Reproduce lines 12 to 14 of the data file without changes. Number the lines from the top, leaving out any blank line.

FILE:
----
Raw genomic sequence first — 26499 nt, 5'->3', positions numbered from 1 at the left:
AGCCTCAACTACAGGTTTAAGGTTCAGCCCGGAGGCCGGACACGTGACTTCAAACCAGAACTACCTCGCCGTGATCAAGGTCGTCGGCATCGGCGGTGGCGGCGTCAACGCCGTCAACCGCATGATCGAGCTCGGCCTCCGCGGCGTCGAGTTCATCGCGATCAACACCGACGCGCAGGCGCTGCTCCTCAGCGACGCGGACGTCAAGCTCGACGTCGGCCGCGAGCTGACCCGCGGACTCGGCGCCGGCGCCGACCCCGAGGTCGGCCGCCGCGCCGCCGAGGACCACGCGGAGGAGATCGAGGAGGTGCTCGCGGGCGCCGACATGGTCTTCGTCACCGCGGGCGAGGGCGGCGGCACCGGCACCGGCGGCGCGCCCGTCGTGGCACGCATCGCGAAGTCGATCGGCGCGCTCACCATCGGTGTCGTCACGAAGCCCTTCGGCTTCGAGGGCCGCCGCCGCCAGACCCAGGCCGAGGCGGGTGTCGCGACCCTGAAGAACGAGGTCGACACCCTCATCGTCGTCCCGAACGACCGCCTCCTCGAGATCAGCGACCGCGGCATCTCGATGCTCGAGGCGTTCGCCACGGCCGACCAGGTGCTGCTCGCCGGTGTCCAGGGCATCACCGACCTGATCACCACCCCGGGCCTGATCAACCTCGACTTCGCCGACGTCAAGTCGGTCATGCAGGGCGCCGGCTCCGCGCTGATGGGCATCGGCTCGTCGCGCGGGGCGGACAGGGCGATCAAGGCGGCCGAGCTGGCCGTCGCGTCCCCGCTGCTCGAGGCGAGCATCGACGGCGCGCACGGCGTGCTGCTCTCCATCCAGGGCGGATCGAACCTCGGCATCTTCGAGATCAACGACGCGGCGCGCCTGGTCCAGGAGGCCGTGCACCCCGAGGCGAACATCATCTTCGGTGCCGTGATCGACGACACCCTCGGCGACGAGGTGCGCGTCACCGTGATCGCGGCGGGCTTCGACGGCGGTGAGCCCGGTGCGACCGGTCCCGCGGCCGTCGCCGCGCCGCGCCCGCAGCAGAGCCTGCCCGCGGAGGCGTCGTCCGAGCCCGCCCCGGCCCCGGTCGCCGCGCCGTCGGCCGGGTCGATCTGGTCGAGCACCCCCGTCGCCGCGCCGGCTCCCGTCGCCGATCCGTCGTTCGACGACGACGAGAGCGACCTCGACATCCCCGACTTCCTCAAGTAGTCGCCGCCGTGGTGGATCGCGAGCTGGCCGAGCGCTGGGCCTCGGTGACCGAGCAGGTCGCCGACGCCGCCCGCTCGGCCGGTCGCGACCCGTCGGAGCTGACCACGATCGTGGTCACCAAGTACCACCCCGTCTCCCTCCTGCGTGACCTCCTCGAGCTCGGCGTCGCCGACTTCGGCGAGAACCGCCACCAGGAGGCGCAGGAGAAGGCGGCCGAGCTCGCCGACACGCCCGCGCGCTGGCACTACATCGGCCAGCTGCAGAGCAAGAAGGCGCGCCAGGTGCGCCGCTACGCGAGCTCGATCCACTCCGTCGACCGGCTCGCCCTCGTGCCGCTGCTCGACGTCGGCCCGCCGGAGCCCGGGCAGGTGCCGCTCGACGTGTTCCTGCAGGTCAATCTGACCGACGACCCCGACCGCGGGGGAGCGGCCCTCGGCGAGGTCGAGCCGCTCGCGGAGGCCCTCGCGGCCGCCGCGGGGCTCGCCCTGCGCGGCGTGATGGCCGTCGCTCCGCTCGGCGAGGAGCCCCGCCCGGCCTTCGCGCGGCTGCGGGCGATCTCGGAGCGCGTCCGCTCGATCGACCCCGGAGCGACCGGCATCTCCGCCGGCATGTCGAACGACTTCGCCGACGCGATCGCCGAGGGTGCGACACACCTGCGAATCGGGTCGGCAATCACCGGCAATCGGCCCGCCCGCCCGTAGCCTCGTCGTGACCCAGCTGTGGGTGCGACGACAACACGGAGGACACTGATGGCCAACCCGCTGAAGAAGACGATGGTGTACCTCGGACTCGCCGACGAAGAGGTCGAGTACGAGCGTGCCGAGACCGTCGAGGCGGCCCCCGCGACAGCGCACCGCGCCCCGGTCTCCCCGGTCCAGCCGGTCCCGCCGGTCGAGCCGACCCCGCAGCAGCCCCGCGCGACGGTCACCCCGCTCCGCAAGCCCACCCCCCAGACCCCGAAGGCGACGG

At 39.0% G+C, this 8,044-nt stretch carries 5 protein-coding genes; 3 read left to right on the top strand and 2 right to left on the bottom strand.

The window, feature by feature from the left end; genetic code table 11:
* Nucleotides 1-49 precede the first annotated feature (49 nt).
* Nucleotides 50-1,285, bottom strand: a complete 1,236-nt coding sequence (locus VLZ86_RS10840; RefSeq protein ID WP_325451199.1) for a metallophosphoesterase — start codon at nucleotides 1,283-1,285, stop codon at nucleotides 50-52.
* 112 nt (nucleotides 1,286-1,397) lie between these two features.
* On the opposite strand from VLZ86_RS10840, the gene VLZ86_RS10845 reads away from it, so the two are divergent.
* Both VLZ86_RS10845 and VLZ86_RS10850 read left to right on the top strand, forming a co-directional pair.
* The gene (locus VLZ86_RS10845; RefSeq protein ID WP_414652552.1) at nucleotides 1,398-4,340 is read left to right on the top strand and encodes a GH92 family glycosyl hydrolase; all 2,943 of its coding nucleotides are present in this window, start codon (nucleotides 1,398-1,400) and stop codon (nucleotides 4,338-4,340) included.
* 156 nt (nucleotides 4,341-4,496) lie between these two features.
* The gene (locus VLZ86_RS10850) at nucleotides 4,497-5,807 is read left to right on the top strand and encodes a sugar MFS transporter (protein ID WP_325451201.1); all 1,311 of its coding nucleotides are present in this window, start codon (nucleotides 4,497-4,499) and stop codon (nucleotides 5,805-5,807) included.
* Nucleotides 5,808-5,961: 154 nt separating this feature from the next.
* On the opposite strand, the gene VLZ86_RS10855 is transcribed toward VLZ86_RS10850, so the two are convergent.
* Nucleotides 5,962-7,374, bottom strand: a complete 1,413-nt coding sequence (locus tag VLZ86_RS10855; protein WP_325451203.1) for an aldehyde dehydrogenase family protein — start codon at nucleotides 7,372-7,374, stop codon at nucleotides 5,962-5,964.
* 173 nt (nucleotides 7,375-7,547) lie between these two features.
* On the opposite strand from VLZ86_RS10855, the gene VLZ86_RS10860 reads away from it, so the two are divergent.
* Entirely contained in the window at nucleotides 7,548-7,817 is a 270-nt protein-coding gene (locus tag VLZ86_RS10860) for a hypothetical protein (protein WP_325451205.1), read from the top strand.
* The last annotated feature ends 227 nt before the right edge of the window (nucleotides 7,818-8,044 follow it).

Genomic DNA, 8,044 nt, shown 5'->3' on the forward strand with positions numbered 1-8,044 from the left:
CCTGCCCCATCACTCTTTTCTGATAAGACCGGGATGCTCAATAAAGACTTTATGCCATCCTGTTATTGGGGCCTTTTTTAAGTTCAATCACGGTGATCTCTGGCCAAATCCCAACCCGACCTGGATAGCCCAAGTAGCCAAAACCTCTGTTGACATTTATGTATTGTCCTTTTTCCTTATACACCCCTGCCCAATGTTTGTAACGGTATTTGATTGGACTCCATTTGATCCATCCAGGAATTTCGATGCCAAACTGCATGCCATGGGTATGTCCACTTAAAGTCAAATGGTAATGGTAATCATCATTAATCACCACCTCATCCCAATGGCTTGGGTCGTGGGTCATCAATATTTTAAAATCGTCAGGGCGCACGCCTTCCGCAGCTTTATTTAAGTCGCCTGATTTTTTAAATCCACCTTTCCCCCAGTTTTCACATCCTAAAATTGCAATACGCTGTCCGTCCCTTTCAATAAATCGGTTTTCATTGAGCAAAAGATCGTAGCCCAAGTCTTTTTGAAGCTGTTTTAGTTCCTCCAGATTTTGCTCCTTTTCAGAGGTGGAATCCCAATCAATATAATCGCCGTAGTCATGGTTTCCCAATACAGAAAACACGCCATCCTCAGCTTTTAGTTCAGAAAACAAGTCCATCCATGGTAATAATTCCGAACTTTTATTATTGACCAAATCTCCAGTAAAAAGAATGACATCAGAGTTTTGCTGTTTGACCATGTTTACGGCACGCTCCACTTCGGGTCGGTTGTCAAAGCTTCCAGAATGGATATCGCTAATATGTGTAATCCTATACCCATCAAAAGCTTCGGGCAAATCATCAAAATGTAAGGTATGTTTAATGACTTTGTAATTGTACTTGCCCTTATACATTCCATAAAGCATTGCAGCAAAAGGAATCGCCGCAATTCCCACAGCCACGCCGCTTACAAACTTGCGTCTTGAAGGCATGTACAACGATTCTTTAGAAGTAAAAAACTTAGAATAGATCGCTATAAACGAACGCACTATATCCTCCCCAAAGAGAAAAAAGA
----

* The gene (locus VLZ86_RS10850) at nucleotides 4,497-5,807 is read left to right on the top strand and encodes a sugar MFS transporter (protein ID WP_325451201.1); all 1,311 of its coding nucleotides are present in this window, start codon (nucleotides 4,497-4,499) and stop codon (nucleotides 5,805-5,807) included.
* Nucleotides 5,808-5,961: 154 nt separating this feature from the next.
* On the opposite strand, the gene VLZ86_RS10855 is transcribed toward VLZ86_RS10850, so the two are convergent.